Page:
Editor's note: This post is a submission to Fordham's 2018 Wonkathon. We asked assorted education policy experts whether our graduation requirements need to change, in light of diploma scandals in D.C., Maryland, and elsewhere. Other entries can be found here.
More than a century ago, the Carnegie Foundation for the Advancement of Teaching established the “Carnegie Unit,” a way to quantify and standardize the high school (and postsecondary) experience. At a time when so few school-aged children were graduating from high school, and when the meaning of graduation varied from school to school and state to state, some metric needed to be put in place to give the high school diploma meaning.
Such a system served a great purpose for the decades and decades that followed. Putting a time-based measure on a high school diploma made sense then: A third of students could drop out of high school and still keep a job, another third would move to career or military directly upon high school graduation, and only the final third pursued postsecondary education. But times have changed. Even the Carnegie Foundation itself acknowledged that “measuring student learning by ‘seat time’ in this new educational era most certainly seems obsolete.”
Yet we keep this obsolescence largely in place when it comes to K–12 education. In those states that have looked to experiment in competency-based education, like New Hampshire, we still expect new modes of high school education to be framed largely around century-old thinking regarding classes, courses, and grading periods. At the same time, we can see school districts that have reduced the high school diploma into nothing more than a glorified certificate of attendance, leaving necessary instruction to employers, community colleges, and others who will be responsible for the learner long after those high school glory days are completed.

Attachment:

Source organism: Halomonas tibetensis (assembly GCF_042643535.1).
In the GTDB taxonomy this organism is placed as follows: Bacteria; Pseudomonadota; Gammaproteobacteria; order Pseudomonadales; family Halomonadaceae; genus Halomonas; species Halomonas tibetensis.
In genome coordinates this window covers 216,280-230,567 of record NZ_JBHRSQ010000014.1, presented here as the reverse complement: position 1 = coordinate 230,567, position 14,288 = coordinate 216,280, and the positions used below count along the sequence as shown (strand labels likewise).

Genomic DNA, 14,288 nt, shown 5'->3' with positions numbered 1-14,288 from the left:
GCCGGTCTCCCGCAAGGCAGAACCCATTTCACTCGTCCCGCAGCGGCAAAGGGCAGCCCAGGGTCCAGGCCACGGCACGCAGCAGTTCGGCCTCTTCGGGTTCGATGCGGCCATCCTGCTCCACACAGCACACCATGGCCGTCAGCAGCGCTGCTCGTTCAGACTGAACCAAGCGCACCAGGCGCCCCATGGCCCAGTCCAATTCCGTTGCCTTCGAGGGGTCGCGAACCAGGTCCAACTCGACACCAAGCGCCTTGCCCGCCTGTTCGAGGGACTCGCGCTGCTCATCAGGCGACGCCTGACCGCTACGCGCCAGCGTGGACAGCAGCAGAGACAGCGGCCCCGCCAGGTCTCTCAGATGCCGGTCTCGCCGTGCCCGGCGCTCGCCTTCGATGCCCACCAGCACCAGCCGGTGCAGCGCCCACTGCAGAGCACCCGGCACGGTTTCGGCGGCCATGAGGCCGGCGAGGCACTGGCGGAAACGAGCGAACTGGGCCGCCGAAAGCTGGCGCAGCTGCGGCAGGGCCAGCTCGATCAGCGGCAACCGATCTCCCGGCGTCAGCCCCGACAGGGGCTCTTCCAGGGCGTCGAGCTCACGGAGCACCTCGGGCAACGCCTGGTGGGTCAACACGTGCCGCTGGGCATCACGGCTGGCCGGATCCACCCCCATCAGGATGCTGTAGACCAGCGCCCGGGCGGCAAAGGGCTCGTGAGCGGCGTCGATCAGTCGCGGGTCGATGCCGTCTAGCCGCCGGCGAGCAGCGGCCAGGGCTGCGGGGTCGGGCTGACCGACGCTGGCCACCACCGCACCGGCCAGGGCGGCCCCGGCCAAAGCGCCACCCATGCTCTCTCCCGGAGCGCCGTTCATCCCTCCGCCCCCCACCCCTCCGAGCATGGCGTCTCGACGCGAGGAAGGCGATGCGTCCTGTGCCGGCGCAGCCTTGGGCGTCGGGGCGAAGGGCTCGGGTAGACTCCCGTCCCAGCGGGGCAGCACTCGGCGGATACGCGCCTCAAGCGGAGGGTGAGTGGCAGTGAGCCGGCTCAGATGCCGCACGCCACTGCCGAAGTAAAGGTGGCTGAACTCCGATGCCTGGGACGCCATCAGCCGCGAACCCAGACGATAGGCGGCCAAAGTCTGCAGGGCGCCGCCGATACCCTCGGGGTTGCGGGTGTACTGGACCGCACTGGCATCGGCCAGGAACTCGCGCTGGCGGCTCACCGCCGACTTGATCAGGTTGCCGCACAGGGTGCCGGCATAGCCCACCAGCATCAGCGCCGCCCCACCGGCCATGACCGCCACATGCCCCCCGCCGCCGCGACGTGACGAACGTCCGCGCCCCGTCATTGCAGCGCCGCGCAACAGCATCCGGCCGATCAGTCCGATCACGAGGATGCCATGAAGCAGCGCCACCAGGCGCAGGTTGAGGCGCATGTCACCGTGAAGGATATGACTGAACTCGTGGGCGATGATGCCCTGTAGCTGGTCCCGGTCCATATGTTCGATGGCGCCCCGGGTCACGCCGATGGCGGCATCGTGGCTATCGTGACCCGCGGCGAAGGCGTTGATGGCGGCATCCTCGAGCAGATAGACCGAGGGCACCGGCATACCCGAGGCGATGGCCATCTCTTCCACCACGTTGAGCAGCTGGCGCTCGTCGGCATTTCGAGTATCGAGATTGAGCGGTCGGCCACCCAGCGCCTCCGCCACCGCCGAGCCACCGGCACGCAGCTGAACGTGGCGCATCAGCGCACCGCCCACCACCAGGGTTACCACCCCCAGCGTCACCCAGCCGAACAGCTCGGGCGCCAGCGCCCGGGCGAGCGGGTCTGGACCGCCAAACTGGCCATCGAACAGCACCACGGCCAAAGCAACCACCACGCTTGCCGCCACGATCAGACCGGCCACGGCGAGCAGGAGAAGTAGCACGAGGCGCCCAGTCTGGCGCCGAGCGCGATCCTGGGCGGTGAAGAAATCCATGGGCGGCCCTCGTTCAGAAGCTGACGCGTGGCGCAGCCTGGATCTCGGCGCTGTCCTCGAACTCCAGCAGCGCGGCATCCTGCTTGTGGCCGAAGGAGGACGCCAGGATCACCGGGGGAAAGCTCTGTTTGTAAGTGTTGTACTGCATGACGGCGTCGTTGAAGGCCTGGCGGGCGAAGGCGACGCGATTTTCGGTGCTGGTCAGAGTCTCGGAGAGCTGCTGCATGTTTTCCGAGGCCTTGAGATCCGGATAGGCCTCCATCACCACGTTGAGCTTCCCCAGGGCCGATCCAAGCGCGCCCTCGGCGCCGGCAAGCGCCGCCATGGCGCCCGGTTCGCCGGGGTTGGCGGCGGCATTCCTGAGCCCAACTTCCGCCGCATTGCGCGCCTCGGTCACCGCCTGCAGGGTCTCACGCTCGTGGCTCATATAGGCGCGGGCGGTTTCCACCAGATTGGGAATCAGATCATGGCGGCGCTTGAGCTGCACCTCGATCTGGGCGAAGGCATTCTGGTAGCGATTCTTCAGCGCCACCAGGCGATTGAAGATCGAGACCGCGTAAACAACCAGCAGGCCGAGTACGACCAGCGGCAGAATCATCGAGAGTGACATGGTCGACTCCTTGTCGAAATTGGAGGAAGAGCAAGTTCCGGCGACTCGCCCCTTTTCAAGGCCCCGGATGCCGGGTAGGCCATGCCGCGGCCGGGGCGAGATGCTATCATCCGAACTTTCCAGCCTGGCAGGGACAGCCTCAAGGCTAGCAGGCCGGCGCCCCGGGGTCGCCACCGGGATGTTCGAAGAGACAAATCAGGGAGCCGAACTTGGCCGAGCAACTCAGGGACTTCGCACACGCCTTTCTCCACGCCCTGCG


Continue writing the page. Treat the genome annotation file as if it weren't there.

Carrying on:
More than a decade ago, I led a series of focus groups for the National Governors Association and other organizations on how to make the high school experience more meaningful and impactful. When students were asked about dropping out, they said it wasn’t because the content was too hard or the work too overwhelming. Urban, rural, and suburban students all said they dropped out because high school was boring and the experience was completely detached from their aspirations, interests, or learning styles. For many dropouts, the process of high school was irrelevant. It didn’t connect personally and directly with the learner.
If we are serious about changing our graduation requirements, let’s honor the request of the creators of the Carnegie Unit and do away with a “time served” model of high school in which success is measured largely by how many days a student has been in class and how many hours he or she has been in a seat. If we are serious about making high school and diplomas meaningful, let’s transform the experience so that students only graduate after demonstrating mastery on the key concepts we expect every eighteen-year-old entering college or career to have.
Today, we remain caught up on what is taught and how it is taught, not necessarily what is learned and how it is put to use. The student population today is nowhere close to being as homogenous as it was when the Carnegie Unit was adopted. In any given classroom, we have students of different backgrounds, different language abilities, different learning challenges, different preferred learning styles—different everything. A student adept at Algebra II shouldn’t need to sit through the class for 180 days because others don’t grasp the concepts. A student with a deep understanding of American history shouldn’t be asked to sit through the basics yet again because it is expected in ninth grade. Once a learner is able to demonstrate a mastery of the content and is able to apply that content in an appropriate manner, he or she should be able to move on to the next content area. Mastery-based high school allows us to prioritize the LEARNER in a way most high schools today simply do not.